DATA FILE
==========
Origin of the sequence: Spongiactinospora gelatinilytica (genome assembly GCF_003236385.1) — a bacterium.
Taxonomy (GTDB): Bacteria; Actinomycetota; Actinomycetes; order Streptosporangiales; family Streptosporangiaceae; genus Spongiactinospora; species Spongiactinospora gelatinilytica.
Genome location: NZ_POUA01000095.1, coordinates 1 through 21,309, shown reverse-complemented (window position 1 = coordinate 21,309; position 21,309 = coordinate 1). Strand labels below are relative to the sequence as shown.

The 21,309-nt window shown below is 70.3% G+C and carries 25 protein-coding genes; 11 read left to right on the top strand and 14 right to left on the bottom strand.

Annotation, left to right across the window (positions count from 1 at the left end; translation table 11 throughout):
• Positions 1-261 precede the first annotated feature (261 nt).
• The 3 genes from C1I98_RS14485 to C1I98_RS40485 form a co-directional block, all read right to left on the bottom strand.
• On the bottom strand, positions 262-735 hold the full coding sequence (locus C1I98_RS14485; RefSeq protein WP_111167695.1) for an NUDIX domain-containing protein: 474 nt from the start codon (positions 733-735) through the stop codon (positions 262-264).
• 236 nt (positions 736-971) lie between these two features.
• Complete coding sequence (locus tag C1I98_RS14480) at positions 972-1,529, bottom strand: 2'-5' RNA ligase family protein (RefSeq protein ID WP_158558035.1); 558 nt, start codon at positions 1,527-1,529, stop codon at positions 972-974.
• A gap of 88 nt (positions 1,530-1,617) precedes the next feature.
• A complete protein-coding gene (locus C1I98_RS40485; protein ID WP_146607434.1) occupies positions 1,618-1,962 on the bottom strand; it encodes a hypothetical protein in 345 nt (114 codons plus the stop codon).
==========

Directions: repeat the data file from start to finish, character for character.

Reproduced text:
Origin of the sequence: Spongiactinospora gelatinilytica (genome assembly GCF_003236385.1) — a bacterium.
Taxonomy (GTDB): Bacteria; Actinomycetota; Actinomycetes; order Streptosporangiales; family Streptosporangiaceae; genus Spongiactinospora; species Spongiactinospora gelatinilytica.
Genome location: NZ_POUA01000095.1, coordinates 1 through 21,309, shown reverse-complemented (window position 1 = coordinate 21,309; position 21,309 = coordinate 1). Strand labels below are relative to the sequence as shown.

The 21,309-nt window shown below is 70.3% G+C and carries 25 protein-coding genes; 11 read left to right on the top strand and 14 right to left on the bottom strand.

Annotation, left to right across the window (positions count from 1 at the left end; translation table 11 throughout):
• Positions 1-261 precede the first annotated feature (261 nt).
• The 3 genes from C1I98_RS14485 to C1I98_RS40485 form a co-directional block, all read right to left on the bottom strand.
• On the bottom strand, positions 262-735 hold the full coding sequence (locus C1I98_RS14485; RefSeq protein WP_111167695.1) for an NUDIX domain-containing protein: 474 nt from the start codon (positions 733-735) through the stop codon (positions 262-264).
• 236 nt (positions 736-971) lie between these two features.
• Complete coding sequence (locus tag C1I98_RS14480) at positions 972-1,529, bottom strand: 2'-5' RNA ligase family protein (RefSeq protein ID WP_158558035.1); 558 nt, start codon at positions 1,527-1,529, stop codon at positions 972-974.
• A gap of 88 nt (positions 1,530-1,617) precedes the next feature.
• A complete protein-coding gene (locus C1I98_RS40485; protein ID WP_146607434.1) occupies positions 1,618-1,962 on the bottom strand; it encodes a hypothetical protein in 345 nt (114 codons plus the stop codon).